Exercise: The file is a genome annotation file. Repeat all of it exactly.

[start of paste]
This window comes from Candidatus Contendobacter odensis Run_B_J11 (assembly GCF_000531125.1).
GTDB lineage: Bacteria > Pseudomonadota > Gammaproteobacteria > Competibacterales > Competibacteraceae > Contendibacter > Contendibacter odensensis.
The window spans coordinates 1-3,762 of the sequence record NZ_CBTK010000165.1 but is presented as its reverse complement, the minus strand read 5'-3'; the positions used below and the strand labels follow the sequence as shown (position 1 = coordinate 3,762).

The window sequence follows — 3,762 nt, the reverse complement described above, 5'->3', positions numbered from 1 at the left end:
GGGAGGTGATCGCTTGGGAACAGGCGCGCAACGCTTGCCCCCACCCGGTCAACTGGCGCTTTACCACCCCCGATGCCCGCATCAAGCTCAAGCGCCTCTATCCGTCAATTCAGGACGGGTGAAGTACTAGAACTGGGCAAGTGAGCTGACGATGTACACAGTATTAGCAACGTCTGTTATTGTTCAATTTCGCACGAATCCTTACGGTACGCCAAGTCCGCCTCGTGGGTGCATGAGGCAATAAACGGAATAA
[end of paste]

This window comes from Candidatus Contendobacter odensis Run_B_J11 (assembly GCF_000531125.1).
GTDB lineage: Bacteria > Pseudomonadota > Gammaproteobacteria > Competibacterales > Competibacteraceae > Contendibacter > Contendibacter odensensis.
The window spans coordinates 1-3,762 of the sequence record NZ_CBTK010000165.1 but is presented as its reverse complement, the minus strand read 5'-3'; the positions used below and the strand labels follow the sequence as shown (position 1 = coordinate 3,762).

The window sequence follows — 3,762 nt, the reverse complement described above, 5'->3', positions numbered from 1 at the left end:
GGGAGGTGATCGCTTGGGAACAGGCGCGCAACGCTTGCCCCCACCCGGTCAACTGGCGCTTTACCACCCCCGATGCCCGCATCAAGCTCAAGCGCCTCTATCCGTCAATTCAGGACGGGTGAAGTACTAGAACTGGGCAAGTGAGCTGACGATGTACACAGTATTAGCAACGTCTGTTATTGTTCAATTTCGCACGAATCCTTACGGTACGCCAAGTCCGCCTCGTGGGTGCATGAGGCAATAAACGGAATAA